What other accomplishment are you most proud of?
I brought the National Federation of State Poetry Societies national convention to Merrillville, Indiana in 2012. It was a wonderful experience.
Tom, you have been an inspiration to me and many others. I keep a quote from you propped up in front of my computer and look at it daily:

“A poem captures the rhythms of life in words.” Tom Spencer

It certainly does. Thanks for sharing your time and talent! Now, let’s take a selfie.

Tom Spencer's first Selfie
with Jackie Huppenthal

Wednesday, April 22, 2015

It's the journey

Robert Moulesong

As a writer, I often relate to the flower that grows through concrete. Alone, abandoned, surrounded by foreign objects not related to my meager attempts.

When I use this analogy to describe the life of a writer, only a few will vigorously nod their heads. To no one’s surprise, they, too, are writers.

In December of 2013, my darling wife came across an article in the NWI Times newspaper that highlighted one of our local writing communities. I learned about the history, present, and future plans of that group and its members.

More importantly, I learned there actually was a local writing community. I must confess—I was a journalist for the Times for 15+ years and never knew there was a local creative writing community.

Therefore, I put my journalist hat on and conducted research. Here is what I discovered on my journey:

1)      There are at least 10 active writing communities in Northwest Indiana and South Suburban Illinois.

2)      Some of these writing communities are genre specific, some are great for beginners, and some are more detailed for experienced writers.

3)      There is a community called the Indiana Writers Consortium that serves as an umbrella organization to help coordinate many of the other writing communities.

4)      The Indiana Writers Consortium conducts classes, workshops, tutoring, and various other events.

During the past 18 months, I have become involved with many of these writing communities. They have been a tremendous help in guiding my creative writing career down the right path.

1)      They have helped prompt me to write about specific genres and specific themes that I otherwise would not have attempted.

2)      They have offered me the opportunity to share my work with other writers and receive quality critiques.

3)      They have allowed me to participate in public readings at several venues in the area.

4)      They have allowed me the opportunity to network with writers, publishers, and editors.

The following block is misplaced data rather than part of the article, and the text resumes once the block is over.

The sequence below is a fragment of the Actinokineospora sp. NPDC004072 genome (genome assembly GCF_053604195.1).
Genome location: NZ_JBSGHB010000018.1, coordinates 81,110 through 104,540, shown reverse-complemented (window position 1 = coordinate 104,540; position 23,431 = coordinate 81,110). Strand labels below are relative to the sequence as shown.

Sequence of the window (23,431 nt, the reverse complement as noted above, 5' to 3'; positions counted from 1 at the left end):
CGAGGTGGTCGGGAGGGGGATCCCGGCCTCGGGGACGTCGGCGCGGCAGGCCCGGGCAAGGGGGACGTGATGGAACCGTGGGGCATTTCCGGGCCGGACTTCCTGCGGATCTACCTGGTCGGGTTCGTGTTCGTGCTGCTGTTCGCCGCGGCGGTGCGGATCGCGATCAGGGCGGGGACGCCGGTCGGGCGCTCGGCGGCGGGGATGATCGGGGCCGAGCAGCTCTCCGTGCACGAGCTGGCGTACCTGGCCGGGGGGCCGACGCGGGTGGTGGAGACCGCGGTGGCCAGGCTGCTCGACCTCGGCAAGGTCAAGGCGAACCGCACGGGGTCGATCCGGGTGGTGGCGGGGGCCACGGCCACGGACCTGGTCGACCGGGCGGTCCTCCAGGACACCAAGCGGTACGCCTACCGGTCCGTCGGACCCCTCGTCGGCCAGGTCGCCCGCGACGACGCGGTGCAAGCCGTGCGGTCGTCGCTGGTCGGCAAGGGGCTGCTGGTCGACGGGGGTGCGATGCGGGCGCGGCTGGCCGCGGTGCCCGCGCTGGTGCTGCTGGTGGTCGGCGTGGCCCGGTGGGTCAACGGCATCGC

None of this would have been possible if I had not gotten involved with local writing communities.

“It’s like going to a shoe store,” one member told me. “You have to try on several styles and sizes to learn which one is right for you.”

Let’s face it; “Da Region” is not considered an artisan alley. Smokestacks and brown fields do not an inspiration make.

Yet, amidst our industrial existence, we can find sanctuary in pockets of poetry and prose. Just like the flower sprouting through the concrete.

Hmmm …

Maybe the flower doesn’t really represent loneliness and abandonment. Maybe it’s a sign of the artistic beauty that one can find if they search hard enough for it. Perhaps the various writing communities are the flowers among the concrete of everyday life.

            Enjoy the journey.

Wednesday, April 15, 2015

Writing Communities: An Indispensable Resource

Alexis Ulrich
            Artistic endeavours such as writing are often done in solitude, but that doesn’t mean any writer can go without the support of a community. No matter what you write, there is nothing like support from your peers to improve your work. Not only do you get to spend time around a diverse group of people who share one of your most cherished interests, you also get to learn from them and teach them a few things yourself. Being a part of a writing community is important for many reasons. Here are just a few:
1.      You get to see things from new perspectives: Sometimes being a part of a writing community is as simple as talking to other writers and reading their work. We all know that people are wildly different from each other, and writing can be like a window into someone else’s mind. That is always beneficial because even ideas we personally disagree with or don’t understand can serve as a platform for our own ideas and inspire us to understand our differences better. A common piece of advice is to write what you know, but note that is only true to an extent. A big part of creative writing is making discoveries and learning as you go. Talking to your peers is a big way to help with that.
2.      You get to know your audience: Every good writer knows that you have to write for your audience. Otherwise, who would read your work? Well, other writers in your community know things about your audience that you might not, and you can share your knowledge with them. What’s more, writers of your genre are also readers of your genre, so they have their own ideas of what they want to read. Talking to your fellow writers is a good way to know whether your work is on the right track to keep people interested.
3.      It’s a great source of motivation: If you’re writing on your own all the time, it’s easy to procrastinate. Sometimes it can seem as if you’ll never get anything done. A writing community provides one of the very best antidotes for that rut: people who are interested in what stories you have to tell. Having people who are curious about your work holds you accountable for getting it done, and that can be fulfilling in itself.